Demystifying Basic Investing Terms: Your Guide to Financial Fluency

A description of some commonly used investing terms.


6/16/20235 min read

Investing can be a difficult to understand world, teeming with perplexing terminology and cryptic acronyms. A lot of these are designed to sound complicated, so you’ll use the services of say, a stockbroker, to do your investing for you. The reality is, although these terms sound complicated, they’re actually quite easy to understand.

To navigate this financial realm with confidence, one must first grasp the fundamental investing terms that serve as the building blocks of the market. In this comprehensive guide, we will delve into ETFs, Index Funds, Mutual Funds, Brokerage, Bonds, Stocks, Dividends, Equity, Market Volatility, Capital, Capital Gain, Market Capitalisation, Compound Interest, Hedge Funds, Diversification, Securities, and Commodities.

ETFs - Exchange-Traded Funds

Let's start with ETFs, the darling of modern investors. An ETF is an investment fund and is traded on the sharemarket like a regular stock. Think of it as a bundle of assets, such as stocks, bonds, or commodities, that you can buy and sell just like individual stocks. ETFs provide diversification and flexibility, making them an attractive option for both novice and seasoned investors. The fees on ETF’s are usually very low

Index Funds - Passive Investing Powerhouse

If ETFs are the versatile Swiss Army knife of investing, Index Funds are the dependable workhorse. These funds aim to replicate the performance of a specific market index, such as the S&P 500. They are renowned for their low fees and long-term investment approach, making them an excellent choice for those seeking steady, consistent returns. You chose which market you would like to invest your money in (such as oil, the S&P 500 or Nasdaq) and buy individual shares of the fund. The fees in Index Funds are usually slightly higher than ETF’s but still quite low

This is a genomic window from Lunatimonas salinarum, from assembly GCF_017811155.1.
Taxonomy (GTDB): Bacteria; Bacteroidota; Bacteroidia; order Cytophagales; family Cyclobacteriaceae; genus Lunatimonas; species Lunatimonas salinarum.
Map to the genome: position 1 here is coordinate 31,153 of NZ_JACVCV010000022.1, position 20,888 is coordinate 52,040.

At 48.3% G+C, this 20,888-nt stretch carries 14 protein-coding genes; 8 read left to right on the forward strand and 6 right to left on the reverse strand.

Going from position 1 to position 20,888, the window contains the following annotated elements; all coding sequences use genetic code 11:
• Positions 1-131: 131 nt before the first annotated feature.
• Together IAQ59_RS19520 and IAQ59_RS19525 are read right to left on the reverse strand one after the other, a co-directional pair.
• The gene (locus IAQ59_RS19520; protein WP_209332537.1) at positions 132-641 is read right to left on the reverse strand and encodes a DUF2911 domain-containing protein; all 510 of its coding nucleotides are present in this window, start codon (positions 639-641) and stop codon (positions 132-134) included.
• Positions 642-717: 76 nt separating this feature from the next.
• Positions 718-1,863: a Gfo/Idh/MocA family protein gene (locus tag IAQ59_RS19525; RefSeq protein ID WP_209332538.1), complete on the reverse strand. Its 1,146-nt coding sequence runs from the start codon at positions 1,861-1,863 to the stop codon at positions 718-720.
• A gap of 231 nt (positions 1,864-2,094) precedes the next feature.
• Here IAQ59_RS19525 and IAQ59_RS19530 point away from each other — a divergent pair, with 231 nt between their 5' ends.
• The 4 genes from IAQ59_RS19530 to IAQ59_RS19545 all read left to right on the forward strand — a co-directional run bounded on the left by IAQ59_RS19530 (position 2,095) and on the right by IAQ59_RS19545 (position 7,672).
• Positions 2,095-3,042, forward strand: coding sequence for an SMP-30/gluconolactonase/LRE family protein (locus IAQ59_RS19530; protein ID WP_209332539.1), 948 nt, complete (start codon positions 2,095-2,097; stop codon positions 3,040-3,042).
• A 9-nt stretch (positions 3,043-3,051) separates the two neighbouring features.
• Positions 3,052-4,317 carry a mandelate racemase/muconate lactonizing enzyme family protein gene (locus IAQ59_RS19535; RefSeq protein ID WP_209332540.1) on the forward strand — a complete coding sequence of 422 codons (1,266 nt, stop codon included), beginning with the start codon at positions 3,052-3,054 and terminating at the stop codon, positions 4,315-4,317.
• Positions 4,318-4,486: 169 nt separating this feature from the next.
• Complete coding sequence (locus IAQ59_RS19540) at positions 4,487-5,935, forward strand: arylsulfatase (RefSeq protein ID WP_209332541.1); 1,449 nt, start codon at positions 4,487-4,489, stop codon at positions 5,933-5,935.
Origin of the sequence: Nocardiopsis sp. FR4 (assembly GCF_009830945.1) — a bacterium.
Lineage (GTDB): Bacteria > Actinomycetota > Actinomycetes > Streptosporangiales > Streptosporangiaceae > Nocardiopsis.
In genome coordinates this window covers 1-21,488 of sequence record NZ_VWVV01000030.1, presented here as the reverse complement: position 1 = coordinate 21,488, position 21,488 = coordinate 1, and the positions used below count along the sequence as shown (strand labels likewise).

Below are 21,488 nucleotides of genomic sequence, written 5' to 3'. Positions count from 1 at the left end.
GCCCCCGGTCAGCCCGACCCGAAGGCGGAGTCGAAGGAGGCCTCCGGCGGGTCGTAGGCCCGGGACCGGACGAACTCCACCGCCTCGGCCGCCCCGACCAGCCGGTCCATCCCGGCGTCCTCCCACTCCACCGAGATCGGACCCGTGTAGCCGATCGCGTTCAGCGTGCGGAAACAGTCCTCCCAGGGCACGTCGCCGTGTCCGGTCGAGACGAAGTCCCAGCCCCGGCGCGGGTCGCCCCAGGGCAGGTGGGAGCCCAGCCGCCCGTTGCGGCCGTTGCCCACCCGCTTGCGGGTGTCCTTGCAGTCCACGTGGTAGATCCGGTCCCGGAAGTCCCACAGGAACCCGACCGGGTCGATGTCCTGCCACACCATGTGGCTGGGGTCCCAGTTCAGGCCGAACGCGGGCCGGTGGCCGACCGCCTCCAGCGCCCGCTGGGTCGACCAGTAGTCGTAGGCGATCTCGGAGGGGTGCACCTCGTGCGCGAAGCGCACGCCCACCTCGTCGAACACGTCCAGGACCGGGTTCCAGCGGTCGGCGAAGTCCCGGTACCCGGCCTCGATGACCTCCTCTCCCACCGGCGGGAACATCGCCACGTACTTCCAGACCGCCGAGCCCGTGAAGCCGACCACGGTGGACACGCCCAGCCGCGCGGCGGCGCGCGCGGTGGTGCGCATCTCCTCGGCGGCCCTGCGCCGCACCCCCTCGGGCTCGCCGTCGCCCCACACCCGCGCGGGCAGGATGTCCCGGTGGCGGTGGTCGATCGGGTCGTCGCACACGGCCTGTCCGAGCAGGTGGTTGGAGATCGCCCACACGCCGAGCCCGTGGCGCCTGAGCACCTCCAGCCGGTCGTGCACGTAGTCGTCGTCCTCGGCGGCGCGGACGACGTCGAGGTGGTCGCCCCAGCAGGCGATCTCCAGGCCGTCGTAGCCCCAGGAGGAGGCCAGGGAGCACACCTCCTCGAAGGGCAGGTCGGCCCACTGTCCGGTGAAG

Mutual Funds - Pooling Resources

Mutual Funds are collective investment vehicles where investors pool their money to purchase a diversified portfolio of stocks, bonds, or other securities. Managed by professional fund managers, they provide an accessible avenue for individuals to invest in a wide range of assets without the need for significant capital or expertise. If you don’t want to pick and chose your own stocks, this may be an option for you. Do your research on the historical income of the fund before you purchase anything. Because these are actively managed by stockbrokers the fees are much higher than ETF’s and Index Funds, so make sure you factor the costs of the fund into your calculations.

Brokerage - Your Gateway to Markets

To enter the world of investing, you'll need a brokerage account. A brokerage acts as an intermediary between you and the financial markets, facilitating the buying and selling of securities, which could be stocks, commodities such as oil or gold or any number of other securities. Whether you prefer traditional brokerage firms or modern online platforms, choosing the right one is crucial to your investing journey.

Bonds - Fixed-Income Security

Bonds represent debt securities issued by governments, corporations, or other entities. When you buy a bond, you're essentially lending money to the issuer in exchange for periodic interest payments (known as coupon payments) and the return of your principal when the bond matures. Bonds are often considered a safer investment compared to stocks due to their fixed-income nature. They’re only as safe as whoever the money is being lent to, so be aware that if you buy a bond from a company and that company goes bankrupt, you will lose any future coupon payments as well as possibly your principal.

Stocks - Owning a Piece of the Pie

When you purchase stocks, you acquire ownership (equity) in a company. These ownership shares grant you certain rights, such as voting on company matters and potentially receiving dividends, which are periodic payments made to shareholders from company profits. Stocks are the quintessential and traditional investment option for those seeking capital growth.

Dividends - Cash Rewards for Shareholders